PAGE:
Fall vaccination roundup
A flu shot may not be enough; you may be ready for other vaccinations.
With autumn approaching, it's time to review your vaccinations and see if you need any updates. Here are the shots to consider:
Influenza: Soon it will be time to get your annual flu shot. Some people don't bother to get flu shots because they've heard that the vaccine isn't 100% effective, and because they think flu is just a mild condition. That's not the way to think about it, warns Dr. Paul Sax, clinical director of the infectious disease division at Brigham and Women's Hospital and a professor at Harvard Medical School. "The flu vaccine isn't perfect, but it's 60% to 70% effective. While some years the flu is more severe than other years, we can't predict a bad year. For example, last year was significantly worse than the previous year, and the previous year was better than usual," says Dr. Sax.
The flu can be very serious. In a bad year, the CDC reports that up to 49,000 people in the United States die from the flu. By contrast, Dr. Sax notes, "The flu shot is quite safe."
Pneumonia: New this year is a recommendation to give adults with weakened immune systems the same vaccine for pneumococcal vaccine that's normally given to children, since it may stimulate their immune system response better. Otherwise, the standard version is recommended just once for adults ages 65 and older (twice if you received the first dose before age 65, and possibly more often if you have a weakened immune system).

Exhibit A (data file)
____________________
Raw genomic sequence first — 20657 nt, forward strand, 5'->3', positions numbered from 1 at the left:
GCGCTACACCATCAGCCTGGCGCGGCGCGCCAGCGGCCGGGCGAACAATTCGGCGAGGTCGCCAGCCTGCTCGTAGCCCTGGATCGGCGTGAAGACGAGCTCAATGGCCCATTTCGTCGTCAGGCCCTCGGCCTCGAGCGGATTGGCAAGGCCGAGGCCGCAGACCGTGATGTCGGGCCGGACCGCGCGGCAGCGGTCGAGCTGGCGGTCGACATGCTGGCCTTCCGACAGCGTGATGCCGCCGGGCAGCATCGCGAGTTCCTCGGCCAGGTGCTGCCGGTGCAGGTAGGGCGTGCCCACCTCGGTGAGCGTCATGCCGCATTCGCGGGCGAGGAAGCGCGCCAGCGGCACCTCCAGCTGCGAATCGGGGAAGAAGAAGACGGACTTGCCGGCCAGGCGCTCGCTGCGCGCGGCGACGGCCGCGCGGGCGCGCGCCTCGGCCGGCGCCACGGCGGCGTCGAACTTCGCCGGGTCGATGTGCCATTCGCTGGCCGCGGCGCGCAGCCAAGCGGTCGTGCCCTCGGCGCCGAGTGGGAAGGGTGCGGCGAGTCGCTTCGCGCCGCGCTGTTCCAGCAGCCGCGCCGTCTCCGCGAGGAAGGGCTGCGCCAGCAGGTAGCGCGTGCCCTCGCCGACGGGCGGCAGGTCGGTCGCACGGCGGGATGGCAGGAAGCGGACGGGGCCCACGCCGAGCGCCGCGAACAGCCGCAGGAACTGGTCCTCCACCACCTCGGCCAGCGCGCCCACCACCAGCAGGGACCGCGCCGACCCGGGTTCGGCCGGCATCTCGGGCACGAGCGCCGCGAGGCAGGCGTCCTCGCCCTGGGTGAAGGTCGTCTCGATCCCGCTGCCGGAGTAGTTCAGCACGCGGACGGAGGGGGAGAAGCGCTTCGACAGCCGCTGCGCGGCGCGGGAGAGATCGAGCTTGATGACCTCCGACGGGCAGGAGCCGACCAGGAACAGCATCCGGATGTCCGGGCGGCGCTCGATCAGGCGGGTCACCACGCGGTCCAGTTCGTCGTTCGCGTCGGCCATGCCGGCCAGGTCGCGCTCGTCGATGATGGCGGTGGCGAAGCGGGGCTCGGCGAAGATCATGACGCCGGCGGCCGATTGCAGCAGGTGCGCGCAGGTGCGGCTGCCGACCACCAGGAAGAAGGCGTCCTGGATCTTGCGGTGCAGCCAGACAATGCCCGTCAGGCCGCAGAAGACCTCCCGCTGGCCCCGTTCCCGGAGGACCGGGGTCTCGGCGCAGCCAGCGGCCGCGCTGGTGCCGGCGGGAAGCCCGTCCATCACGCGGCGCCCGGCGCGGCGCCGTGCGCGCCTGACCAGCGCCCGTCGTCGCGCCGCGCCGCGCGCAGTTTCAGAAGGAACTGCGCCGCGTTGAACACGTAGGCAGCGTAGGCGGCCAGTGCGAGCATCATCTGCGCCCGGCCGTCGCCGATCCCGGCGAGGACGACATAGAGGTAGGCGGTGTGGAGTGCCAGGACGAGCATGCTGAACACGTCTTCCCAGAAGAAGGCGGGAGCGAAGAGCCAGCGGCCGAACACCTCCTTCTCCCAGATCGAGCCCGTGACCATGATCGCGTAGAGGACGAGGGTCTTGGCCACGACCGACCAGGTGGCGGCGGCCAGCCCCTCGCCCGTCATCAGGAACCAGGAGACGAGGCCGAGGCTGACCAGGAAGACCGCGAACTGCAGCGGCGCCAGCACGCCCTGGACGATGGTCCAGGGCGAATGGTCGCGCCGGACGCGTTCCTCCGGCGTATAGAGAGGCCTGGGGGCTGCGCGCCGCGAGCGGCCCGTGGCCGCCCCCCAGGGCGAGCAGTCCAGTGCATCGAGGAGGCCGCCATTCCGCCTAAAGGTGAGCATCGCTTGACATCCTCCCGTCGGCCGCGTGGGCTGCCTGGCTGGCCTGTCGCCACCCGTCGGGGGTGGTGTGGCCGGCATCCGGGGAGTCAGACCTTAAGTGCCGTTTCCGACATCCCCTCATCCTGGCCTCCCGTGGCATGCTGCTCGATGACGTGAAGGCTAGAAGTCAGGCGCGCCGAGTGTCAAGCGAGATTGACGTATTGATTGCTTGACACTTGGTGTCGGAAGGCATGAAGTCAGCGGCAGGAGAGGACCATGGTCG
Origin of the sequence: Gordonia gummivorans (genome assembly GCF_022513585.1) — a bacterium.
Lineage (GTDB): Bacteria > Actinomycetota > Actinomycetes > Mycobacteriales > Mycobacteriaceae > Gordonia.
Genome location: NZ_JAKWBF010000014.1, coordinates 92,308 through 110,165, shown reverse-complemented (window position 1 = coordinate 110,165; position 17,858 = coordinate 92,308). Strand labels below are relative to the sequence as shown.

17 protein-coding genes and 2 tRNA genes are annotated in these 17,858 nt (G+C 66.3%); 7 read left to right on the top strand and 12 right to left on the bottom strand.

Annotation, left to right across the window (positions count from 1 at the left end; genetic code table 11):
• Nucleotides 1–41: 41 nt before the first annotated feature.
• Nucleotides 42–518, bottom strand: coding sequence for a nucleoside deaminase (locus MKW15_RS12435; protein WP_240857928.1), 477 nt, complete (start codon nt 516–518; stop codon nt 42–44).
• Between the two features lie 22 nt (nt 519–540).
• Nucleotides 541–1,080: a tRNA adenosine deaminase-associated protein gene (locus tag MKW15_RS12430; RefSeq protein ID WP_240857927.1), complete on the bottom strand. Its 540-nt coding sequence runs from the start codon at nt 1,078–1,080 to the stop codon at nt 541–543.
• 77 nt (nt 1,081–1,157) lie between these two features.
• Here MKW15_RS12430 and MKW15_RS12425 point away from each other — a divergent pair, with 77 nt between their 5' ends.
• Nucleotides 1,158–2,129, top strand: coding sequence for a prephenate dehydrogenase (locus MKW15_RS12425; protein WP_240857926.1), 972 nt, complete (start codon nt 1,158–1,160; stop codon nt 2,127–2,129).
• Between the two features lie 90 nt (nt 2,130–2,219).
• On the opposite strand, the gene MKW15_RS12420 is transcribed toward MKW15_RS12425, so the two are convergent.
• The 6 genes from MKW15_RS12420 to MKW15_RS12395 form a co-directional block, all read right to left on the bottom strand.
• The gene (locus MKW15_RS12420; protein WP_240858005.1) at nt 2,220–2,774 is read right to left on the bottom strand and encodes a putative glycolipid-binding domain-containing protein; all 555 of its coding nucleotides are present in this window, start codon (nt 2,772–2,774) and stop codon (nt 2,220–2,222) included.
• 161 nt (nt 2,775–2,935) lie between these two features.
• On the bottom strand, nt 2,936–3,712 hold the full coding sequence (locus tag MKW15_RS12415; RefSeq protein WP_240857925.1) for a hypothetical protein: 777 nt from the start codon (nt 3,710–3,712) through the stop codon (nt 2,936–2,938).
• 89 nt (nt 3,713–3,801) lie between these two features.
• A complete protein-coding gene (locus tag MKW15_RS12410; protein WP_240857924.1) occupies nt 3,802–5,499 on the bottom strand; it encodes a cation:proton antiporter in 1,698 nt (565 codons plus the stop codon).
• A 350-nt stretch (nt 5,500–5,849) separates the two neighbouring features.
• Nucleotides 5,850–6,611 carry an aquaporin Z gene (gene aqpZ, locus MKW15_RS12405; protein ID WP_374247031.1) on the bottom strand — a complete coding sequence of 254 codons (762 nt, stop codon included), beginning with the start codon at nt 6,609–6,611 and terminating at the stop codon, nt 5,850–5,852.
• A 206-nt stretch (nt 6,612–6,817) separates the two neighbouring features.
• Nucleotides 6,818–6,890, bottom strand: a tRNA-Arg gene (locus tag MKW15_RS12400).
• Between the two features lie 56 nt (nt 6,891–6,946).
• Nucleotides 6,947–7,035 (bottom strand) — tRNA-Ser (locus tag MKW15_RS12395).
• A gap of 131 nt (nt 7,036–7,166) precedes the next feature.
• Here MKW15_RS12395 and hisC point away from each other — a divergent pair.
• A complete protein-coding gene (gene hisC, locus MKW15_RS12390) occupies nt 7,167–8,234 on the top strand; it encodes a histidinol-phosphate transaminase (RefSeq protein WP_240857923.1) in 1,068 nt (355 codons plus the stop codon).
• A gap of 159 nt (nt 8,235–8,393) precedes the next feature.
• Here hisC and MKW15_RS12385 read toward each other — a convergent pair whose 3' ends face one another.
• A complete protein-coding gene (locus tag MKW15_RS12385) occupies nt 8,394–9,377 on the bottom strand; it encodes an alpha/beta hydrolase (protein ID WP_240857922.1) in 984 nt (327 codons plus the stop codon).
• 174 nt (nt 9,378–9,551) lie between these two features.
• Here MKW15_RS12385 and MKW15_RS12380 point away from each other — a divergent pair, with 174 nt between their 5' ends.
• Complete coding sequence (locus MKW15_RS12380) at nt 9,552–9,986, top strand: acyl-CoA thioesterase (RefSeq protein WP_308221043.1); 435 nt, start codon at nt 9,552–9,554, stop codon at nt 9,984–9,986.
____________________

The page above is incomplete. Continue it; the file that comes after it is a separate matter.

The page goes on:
Tetanus: You need a booster for tetanus every 10 years to prevent the muscle-tightening disease (such as lockjaw) that can result from a bad scrape. Don't remember your last booster? It's probably time to get one, and it's okay even if it's been less than 10 years.
Shingles: This vaccine protects against the varicella-zoster virus, which causes the painful, blistering rash known as shingles as well as chickenpox. The FDA has approved it for people ages 50 and older; however, the Advisory Committee on Immunization Practices recommends that vaccination begin at age 60. Talk to your doctor to decide if it's right for you.